Mowing before Prom
At Garretson (and many small schools, I imagine), Prom was not restricted to seniors and juniors only. It was PRIMARILY for the upper grades, but the banquet held before the dance was for juniors and seniors and their dates and the waiters and waitresses were selected sophomores (I assume selected by the seniors, but somebody may have to refresh my memory of the system in place for that selection if otherwise). After the banquet, once the dance was started, the waiters and waitresses could bring a date to the dance. This was in the days before a Grand March (that whole concept was foreign to me until I went to a Prom in another town when I was a senior. Yeah, it was weird for me to parade in front of a town that didn't really know me). This will not be about my senior date with Susan Brown, or my junior date with Sonya Darland.... or even about when my date didn't show up when I was a waiter and Nikki Jones had to run at Howard Wood and then was going to come to Garretson and maybe stay with the Schetnans (a HUGE storm came in that night and they went home to Viborg). No, this will be about the time I went to prom as one of the rare freshman as a date with a sophomore waitress.
That sophomore was Sonja Johnson. We weren't dating or anything but had been friends for a long time. Since childhood really... Our parents were friends and we only lived a few blocks apart. We'd often play together in the summer. Sonja had a cat that was continually having kittens and we'd often play with those kittens until they were given away. I don't know where those kittens all went, but I bet they were the primary supplier of kittens in Garretson for a few years there. If I remember correctly that cat of her's lived to be about 18 years old or so.
Sonja and I WERE always seeming to be with somebody else. I know for a while in 7th grade, I liked her, but she didn't like me. Then she liked me and I was "into" somebody else. This happened, I think, back and forth about six times all by the time I was a freshman. I liked her, but as we put it back then: I didn't LIKE her like her. I was tired of the back and forth and by the time I was a freshman, I had been exposed to girls from other towns.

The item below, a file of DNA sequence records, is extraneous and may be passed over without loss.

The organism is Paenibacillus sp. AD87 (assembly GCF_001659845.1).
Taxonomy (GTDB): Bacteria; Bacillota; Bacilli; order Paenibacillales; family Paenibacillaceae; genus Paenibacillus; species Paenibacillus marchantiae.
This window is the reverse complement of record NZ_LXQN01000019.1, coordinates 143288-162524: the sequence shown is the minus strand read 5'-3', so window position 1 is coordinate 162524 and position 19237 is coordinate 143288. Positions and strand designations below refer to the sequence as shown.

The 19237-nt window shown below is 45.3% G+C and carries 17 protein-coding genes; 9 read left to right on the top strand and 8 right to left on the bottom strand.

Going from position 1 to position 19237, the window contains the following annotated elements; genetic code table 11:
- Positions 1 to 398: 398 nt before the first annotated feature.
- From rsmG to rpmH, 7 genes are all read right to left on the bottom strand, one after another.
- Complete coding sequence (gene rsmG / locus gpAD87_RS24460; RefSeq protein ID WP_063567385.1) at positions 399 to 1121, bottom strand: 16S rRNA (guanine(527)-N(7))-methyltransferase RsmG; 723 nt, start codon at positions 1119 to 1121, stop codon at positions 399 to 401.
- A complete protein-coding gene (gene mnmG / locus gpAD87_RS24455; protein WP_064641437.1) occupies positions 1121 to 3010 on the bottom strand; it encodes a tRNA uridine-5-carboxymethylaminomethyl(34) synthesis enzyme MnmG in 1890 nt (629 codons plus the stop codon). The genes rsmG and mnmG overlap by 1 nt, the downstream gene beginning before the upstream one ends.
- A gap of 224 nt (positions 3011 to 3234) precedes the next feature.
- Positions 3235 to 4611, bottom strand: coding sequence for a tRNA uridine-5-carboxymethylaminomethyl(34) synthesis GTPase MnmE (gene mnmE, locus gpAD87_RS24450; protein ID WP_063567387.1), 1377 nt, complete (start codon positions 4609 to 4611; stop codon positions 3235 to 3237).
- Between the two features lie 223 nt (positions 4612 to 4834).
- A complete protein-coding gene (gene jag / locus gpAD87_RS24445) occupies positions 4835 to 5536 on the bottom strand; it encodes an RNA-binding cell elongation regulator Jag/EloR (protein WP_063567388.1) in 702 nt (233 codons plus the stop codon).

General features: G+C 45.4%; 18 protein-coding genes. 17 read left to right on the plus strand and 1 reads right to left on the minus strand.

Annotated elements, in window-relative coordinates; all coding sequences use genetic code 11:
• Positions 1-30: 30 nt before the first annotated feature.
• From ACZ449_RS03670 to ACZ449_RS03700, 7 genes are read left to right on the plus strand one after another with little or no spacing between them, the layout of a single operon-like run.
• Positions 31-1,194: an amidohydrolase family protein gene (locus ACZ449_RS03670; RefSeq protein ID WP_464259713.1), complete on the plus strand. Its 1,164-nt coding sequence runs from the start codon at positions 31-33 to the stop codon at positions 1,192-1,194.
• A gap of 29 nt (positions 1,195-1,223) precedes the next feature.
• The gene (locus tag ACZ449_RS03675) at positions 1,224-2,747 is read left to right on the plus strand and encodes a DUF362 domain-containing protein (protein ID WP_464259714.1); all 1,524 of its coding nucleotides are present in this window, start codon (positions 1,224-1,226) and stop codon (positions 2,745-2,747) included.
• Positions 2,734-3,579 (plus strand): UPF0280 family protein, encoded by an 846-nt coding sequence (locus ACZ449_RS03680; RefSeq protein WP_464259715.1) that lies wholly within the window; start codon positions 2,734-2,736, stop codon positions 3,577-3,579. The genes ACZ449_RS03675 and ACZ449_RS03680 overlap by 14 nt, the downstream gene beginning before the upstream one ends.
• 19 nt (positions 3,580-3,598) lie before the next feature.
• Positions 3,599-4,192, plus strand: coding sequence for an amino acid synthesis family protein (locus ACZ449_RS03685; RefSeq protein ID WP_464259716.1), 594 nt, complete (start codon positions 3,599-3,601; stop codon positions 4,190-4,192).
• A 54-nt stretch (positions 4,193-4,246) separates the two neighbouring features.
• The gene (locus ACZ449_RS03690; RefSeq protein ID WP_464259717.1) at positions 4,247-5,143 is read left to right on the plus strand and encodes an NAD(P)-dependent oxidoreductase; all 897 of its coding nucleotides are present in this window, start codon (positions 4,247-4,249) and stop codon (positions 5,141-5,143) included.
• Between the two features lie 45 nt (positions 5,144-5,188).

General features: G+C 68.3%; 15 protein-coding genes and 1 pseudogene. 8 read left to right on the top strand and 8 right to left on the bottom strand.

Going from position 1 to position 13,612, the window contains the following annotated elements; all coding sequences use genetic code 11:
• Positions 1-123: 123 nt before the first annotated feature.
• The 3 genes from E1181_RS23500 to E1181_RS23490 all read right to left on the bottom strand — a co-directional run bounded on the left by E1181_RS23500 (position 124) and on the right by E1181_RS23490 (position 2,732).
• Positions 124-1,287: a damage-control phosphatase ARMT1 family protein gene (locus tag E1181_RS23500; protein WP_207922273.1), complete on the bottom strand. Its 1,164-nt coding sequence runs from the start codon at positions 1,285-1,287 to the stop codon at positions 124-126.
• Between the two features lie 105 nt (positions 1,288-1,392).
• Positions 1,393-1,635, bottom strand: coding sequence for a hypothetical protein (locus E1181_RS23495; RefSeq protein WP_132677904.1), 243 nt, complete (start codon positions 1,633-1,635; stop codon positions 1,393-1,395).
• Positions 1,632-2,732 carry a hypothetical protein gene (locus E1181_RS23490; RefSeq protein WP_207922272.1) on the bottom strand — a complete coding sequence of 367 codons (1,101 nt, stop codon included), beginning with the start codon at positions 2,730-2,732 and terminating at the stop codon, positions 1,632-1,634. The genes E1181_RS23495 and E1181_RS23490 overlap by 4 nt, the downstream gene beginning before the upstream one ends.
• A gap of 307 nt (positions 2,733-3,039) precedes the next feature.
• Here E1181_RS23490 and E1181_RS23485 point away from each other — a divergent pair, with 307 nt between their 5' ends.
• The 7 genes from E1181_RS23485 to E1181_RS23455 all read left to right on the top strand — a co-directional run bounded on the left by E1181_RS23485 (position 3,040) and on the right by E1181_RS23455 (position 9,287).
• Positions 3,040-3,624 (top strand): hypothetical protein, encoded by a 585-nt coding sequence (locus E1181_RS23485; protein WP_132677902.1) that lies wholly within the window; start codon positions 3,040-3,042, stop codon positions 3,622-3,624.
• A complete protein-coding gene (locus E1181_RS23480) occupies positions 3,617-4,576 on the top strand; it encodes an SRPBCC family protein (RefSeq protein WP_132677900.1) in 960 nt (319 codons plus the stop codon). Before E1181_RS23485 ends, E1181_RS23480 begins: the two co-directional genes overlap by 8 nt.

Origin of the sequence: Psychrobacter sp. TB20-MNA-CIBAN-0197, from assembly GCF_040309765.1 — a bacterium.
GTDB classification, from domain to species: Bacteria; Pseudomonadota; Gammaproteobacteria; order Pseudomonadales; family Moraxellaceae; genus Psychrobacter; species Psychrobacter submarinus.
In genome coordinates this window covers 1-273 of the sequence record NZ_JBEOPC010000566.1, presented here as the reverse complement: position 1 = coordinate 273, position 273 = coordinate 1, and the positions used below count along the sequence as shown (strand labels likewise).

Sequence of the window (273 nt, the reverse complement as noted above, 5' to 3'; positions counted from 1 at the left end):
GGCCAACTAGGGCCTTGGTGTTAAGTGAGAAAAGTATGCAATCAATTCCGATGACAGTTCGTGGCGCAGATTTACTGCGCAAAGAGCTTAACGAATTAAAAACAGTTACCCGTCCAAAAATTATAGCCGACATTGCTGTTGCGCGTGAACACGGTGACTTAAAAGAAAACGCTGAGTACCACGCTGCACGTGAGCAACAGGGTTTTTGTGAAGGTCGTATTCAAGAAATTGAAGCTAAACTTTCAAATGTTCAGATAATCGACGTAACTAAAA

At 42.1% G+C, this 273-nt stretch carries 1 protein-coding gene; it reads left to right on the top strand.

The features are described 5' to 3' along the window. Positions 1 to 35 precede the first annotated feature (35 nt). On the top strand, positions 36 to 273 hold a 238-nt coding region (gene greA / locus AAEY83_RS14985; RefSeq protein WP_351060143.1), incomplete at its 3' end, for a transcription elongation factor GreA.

When the time was approaching for people to lock in their prom dates (probably the start of track season or so... Prom was always the same day as the Howard Wood Dakota Relays (second weekend in May)), I don't know WHO my interest was in, but it wasn't Sonja. I didn't have any ambitions to go to Prom and wasn't thinking of it in the slightest when I received a phone call. It was from Amie Johnson. Sonja's best friend.
"HEeeeyyy JT...." was Amie's singsong greeting. She continued, "....are YOU going to Prom with anybody?"
I wasn't sure how to answer. 'No', I thought, 'who would I go to Prom with?'. I knew who she was calling for... those two were two peas in a pod. I'd heard some scuttle about maybe asking me to Prom, but I hadn't given it much weight as moods change, minds change and I knew my history with Sonja the last couple years hadn't been steady, so I didn't even WANT to consider that I might be asked to go with her. Thinking back, I feel like maybe I was in crush mode with Susan Hammer. I know it was track season that she and I kind of liked each other, but we never went steady or anything... the main problem being that she was a few years younger than me and also I was best friends with her older brother, Eric. Any romance that started to blossom seem to get quickly squished by something or other.
So I was on the phone with Amie.... trying to NOT answer 'Nobody', but also trying to be honest. I replied with a tentative, "Why do you ask?"